Good point about the slow blueline. There’s a common thread there. Peckham, Teubert, Sutton and Barker are just plain slow. Whitney is cooked and might be the slowest of the bunch. I don’t see skating mentioned as a strength for Musil or Marincin, so one wonders where the dmen are going to come from. You don’t HAVE to be a burner to play effective hockey (take Kelly vs. Doan for one example), but if it’s a weakness, it’s something that has to be overcome in every aspect of the game.

    9. Roke
      February 19, 2012 at

      It’s nice to have you writing Dennis. I’ve enjoyed the recent pieces. There’s a lot here, but the expectations/criticisms of Hemsky are what I wanted to comment on.

      The huge weight expectation plays when one evaluates a hockey player is interesting to me. Blue-collar grinder types get a huge leash despite generally being mediocre to abysmal at hockey at the NHL level. Players putting up gaudy goal totals or huge point numbers generally aren’t criticised too much. Be neither of those things and everyone expects you to play like Ethan Moreau and/or put up points like Wayne Gretzky. For all the complaints about specific plays during the game I believe most complaints stem from people being disappointed by a player’s goal or points totals (or God help us, the pox that is regular +/-).

      It’s easy to envision what a player “could be” if things would be a little different; if Hemsky took more shots he might score more goals, if he didn’t turn the puck over “so much” more goals would go in for the Oilers and fewer would go through Khabibulin. What is forgotten with non-grinders is that most (all?) of them are playing hockey to the best of their ability and the simple changes to improve the calibre of play may be beyond the players.

      Unrealistic expectations or horrible evaluations aren’t an Edmonton-only phenomenon though. From what I’ve seen it happens in at least every major market. In Montreal Andrei Kostitsyn, a decent top-6 forward, is perceived to be a lazy, soft bum because a number of players drafted later than him turned out to be better than he is. I guess North American hockey xenophobia doesn’t help his case either but Edmonton seems to run people out of town with no regard to ethnicity or nationality. That’s at least admirable.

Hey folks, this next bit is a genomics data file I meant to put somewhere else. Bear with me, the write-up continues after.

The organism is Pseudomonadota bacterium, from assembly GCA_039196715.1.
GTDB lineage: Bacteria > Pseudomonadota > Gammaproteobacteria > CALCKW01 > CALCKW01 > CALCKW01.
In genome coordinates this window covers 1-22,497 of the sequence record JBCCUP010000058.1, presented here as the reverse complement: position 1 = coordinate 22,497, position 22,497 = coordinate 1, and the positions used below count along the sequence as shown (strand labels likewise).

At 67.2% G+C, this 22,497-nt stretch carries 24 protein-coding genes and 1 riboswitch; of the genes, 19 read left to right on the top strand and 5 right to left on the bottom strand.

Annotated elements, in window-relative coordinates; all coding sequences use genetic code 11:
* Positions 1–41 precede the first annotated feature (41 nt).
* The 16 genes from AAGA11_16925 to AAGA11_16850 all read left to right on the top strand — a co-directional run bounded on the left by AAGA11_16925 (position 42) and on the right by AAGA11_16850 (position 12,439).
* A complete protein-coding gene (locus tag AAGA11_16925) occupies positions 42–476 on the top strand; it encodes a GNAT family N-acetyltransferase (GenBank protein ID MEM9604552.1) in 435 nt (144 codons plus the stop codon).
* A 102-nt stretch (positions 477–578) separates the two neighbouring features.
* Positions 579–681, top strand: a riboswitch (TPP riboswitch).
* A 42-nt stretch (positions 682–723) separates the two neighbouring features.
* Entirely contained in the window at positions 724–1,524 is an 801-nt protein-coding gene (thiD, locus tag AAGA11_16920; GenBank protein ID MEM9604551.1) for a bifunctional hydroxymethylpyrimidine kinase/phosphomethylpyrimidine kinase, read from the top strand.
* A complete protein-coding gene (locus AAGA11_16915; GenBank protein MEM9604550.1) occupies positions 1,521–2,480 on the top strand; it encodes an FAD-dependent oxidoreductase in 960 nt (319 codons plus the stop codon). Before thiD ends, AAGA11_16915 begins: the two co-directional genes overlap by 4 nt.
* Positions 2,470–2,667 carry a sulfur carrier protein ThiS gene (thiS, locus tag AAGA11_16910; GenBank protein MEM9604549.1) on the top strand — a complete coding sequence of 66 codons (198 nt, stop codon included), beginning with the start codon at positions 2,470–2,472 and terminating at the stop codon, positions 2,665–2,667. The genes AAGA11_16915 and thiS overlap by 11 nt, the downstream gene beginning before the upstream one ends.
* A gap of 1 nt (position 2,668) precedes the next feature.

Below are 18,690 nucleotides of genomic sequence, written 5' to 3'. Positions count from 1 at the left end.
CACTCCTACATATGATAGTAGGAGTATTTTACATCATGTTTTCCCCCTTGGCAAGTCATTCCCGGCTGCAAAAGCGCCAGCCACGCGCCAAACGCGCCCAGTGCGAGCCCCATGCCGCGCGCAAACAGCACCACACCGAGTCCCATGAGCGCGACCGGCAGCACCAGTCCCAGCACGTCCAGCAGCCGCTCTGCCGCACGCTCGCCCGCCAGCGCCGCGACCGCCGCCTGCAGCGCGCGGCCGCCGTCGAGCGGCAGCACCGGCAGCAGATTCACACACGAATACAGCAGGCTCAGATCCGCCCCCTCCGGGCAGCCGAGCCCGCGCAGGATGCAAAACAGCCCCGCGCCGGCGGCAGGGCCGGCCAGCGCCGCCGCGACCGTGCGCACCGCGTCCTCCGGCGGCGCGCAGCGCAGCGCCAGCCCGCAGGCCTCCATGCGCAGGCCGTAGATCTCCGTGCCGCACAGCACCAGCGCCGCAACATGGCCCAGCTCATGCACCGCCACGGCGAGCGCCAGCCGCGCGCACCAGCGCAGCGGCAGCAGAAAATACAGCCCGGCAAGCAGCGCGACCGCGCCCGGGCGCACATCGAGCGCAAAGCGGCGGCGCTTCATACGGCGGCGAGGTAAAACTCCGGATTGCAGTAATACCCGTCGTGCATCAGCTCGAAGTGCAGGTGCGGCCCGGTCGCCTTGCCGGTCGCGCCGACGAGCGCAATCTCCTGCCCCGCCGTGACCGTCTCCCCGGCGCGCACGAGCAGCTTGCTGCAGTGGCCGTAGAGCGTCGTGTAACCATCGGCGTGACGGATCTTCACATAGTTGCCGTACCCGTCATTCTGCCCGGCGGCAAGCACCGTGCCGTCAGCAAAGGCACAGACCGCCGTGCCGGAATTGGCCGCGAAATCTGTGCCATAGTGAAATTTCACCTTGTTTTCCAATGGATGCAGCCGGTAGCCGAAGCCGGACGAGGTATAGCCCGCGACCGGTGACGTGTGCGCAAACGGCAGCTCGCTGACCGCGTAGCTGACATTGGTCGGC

Fans and media types also overestimate the amount of talent in the league: 60-points from a forward is not first-line material, 50 points is maybe a bottom-tier 2nd liner. Draft previews seem to project a third of the first round as first-line players. If the rest of the league looks awesome or prospects in the draft are slated to be amazing it’s way too easy to under appreciate what you already have. I don’t see the general culture changing any time soon.

    10. Dennis
      February 19, 2012 at

      Roke: Yes. As I said above, “good” is enough. I think 83 could be better if he shot more but at this age he’s not likely to add that MO.

      One thing I didn’t get to here – but have alluded to many times – is I think the Oilers fan is so fucking beaten down by the old late 90′s threats of relocation that they will put up with anything. Good players are moved and there’s never enough of an uproar for MGMT to change their ways.

      It’s a culture of dumb decisions unencumberd by any kind common sense pushback by the collective fanbase

      • Roke
        February 19, 2012 at

        The relocation thing is something I hadn’t thought of before (and I should have having lived in Winnipeg since shortly before the Jets left). Up to a point I can see how it can affect the expectations but with revenue figures leaked and the Oilers up near the top well, you know better than I. I would hope it can’t last forever.

        So the Oilers plan is sell hope for 2 more years, sell new arena smell for another 3 or so after that and then pray for something else. The Laforge comment on ticket prices (thanks Schitzo) has me wondering if the team will try do to what Winnipeg did and have 3 or 5-year commitments for season tickets. I imagine the company line will be “we have to pay for the cost of the arena”.

    11. Dude
      February 19, 2012 at

      Reading this article, I found your arguments compelling… refreshing even, considering all of the repetitive and largely baseless, amnesiastic hemsky-bashing circulating the oilers blog universe lately. Yes, I was compelled to agree with you, that is until the Eagles analogy when you essentially pulled the lynchpin of credibility on your whole position. Comparing the creative playmaking of the Oilers young guns to the painfully sickening saccharine harmonies of the eagles is copper & blue sacrilege of abominable proportions.